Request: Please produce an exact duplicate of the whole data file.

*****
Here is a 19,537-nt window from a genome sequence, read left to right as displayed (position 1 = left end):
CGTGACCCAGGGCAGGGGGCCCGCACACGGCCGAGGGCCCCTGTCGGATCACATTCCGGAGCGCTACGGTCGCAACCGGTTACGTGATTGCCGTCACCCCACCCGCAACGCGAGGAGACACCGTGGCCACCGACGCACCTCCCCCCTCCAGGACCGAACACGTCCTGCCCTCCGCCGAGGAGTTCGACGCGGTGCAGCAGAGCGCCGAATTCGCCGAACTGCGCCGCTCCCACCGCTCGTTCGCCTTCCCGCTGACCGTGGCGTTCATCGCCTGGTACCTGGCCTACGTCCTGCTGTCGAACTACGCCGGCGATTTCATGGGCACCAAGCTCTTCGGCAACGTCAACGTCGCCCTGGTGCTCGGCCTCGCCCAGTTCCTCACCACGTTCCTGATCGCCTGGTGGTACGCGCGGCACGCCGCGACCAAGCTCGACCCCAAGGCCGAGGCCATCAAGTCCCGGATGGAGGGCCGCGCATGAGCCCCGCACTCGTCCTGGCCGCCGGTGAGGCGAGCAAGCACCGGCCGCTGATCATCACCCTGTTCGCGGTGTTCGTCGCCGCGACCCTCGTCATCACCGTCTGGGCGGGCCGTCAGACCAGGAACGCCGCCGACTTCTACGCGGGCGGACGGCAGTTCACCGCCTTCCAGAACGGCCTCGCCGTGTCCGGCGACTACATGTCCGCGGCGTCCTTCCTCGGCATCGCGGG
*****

Here is a 19,537-nt window from a genome sequence, read left to right as displayed (position 1 = left end):
CGTGACCCAGGGCAGGGGGCCCGCACACGGCCGAGGGCCCCTGTCGGATCACATTCCGGAGCGCTACGGTCGCAACCGGTTACGTGATTGCCGTCACCCCACCCGCAACGCGAGGAGACACCGTGGCCACCGACGCACCTCCCCCCTCCAGGACCGAACACGTCCTGCCCTCCGCCGAGGAGTTCGACGCGGTGCAGCAGAGCGCCGAATTCGCCGAACTGCGCCGCTCCCACCGCTCGTTCGCCTTCCCGCTGACCGTGGCGTTCATCGCCTGGTACCTGGCCTACGTCCTGCTGTCGAACTACGCCGGCGATTTCATGGGCACCAAGCTCTTCGGCAACGTCAACGTCGCCCTGGTGCTCGGCCTCGCCCAGTTCCTCACCACGTTCCTGATCGCCTGGTGGTACGCGCGGCACGCCGCGACCAAGCTCGACCCCAAGGCCGAGGCCATCAAGTCCCGGATGGAGGGCCGCGCATGAGCCCCGCACTCGTCCTGGCCGCCGGTGAGGCGAGCAAGCACCGGCCGCTGATCATCACCCTGTTCGCGGTGTTCGTCGCCGCGACCCTCGTCATCACCGTCTGGGCGGGCCGTCAGACCAGGAACGCCGCCGACTTCTACGCGGGCGGACGGCAGTTCACCGCCTTCCAGAACGGCCTCGCCGTGTCCGGCGACTACATGTCCGCGGCGTCCTTCCTCGGCATCGCGGG